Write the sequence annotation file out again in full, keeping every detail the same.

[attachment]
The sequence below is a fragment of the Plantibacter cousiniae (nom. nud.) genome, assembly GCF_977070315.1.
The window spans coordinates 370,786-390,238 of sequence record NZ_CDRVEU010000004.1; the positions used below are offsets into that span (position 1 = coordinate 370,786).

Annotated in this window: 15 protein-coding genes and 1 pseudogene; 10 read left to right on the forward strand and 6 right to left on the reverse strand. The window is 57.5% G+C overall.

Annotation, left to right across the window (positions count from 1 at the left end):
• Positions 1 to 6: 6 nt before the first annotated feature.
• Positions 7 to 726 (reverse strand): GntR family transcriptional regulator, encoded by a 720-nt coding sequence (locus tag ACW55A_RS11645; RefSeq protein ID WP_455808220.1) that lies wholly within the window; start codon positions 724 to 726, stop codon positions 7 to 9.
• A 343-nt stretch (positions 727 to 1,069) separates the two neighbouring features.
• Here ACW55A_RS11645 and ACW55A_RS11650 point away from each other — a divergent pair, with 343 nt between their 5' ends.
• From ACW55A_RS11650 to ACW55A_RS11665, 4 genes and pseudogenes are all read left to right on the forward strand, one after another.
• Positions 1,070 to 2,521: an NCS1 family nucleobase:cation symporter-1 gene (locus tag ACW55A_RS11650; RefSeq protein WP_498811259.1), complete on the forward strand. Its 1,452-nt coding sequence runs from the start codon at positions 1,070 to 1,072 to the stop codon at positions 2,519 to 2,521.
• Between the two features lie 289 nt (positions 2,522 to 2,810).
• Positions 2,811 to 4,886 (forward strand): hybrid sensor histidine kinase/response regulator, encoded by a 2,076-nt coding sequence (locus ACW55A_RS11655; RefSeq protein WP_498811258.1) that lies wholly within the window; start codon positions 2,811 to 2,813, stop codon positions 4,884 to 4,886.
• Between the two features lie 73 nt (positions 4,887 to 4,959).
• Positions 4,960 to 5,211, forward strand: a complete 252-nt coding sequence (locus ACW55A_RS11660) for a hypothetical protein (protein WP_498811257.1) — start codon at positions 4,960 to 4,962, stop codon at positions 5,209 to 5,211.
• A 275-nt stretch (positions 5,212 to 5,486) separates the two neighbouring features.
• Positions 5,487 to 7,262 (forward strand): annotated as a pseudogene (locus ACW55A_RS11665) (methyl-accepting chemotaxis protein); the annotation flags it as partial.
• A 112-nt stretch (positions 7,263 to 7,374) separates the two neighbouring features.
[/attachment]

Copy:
The sequence below is a fragment of the Plantibacter cousiniae (nom. nud.) genome, assembly GCF_977070315.1.
The window spans coordinates 370,786-390,238 of sequence record NZ_CDRVEU010000004.1; the positions used below are offsets into that span (position 1 = coordinate 370,786).

Annotated in this window: 15 protein-coding genes and 1 pseudogene; 10 read left to right on the forward strand and 6 right to left on the reverse strand. The window is 57.5% G+C overall.

Annotation, left to right across the window (positions count from 1 at the left end):
• Positions 1 to 6: 6 nt before the first annotated feature.
• Positions 7 to 726 (reverse strand): GntR family transcriptional regulator, encoded by a 720-nt coding sequence (locus tag ACW55A_RS11645; RefSeq protein ID WP_455808220.1) that lies wholly within the window; start codon positions 724 to 726, stop codon positions 7 to 9.
• A 343-nt stretch (positions 727 to 1,069) separates the two neighbouring features.
• Here ACW55A_RS11645 and ACW55A_RS11650 point away from each other — a divergent pair, with 343 nt between their 5' ends.
• From ACW55A_RS11650 to ACW55A_RS11665, 4 genes and pseudogenes are all read left to right on the forward strand, one after another.
• Positions 1,070 to 2,521: an NCS1 family nucleobase:cation symporter-1 gene (locus tag ACW55A_RS11650; RefSeq protein WP_498811259.1), complete on the forward strand. Its 1,452-nt coding sequence runs from the start codon at positions 1,070 to 1,072 to the stop codon at positions 2,519 to 2,521.
• Between the two features lie 289 nt (positions 2,522 to 2,810).
• Positions 2,811 to 4,886 (forward strand): hybrid sensor histidine kinase/response regulator, encoded by a 2,076-nt coding sequence (locus ACW55A_RS11655; RefSeq protein WP_498811258.1) that lies wholly within the window; start codon positions 2,811 to 2,813, stop codon positions 4,884 to 4,886.
• Between the two features lie 73 nt (positions 4,887 to 4,959).
• Positions 4,960 to 5,211, forward strand: a complete 252-nt coding sequence (locus ACW55A_RS11660) for a hypothetical protein (protein WP_498811257.1) — start codon at positions 4,960 to 4,962, stop codon at positions 5,209 to 5,211.
• A 275-nt stretch (positions 5,212 to 5,486) separates the two neighbouring features.
• Positions 5,487 to 7,262 (forward strand): annotated as a pseudogene (locus ACW55A_RS11665) (methyl-accepting chemotaxis protein); the annotation flags it as partial.
• A 112-nt stretch (positions 7,263 to 7,374) separates the two neighbouring features.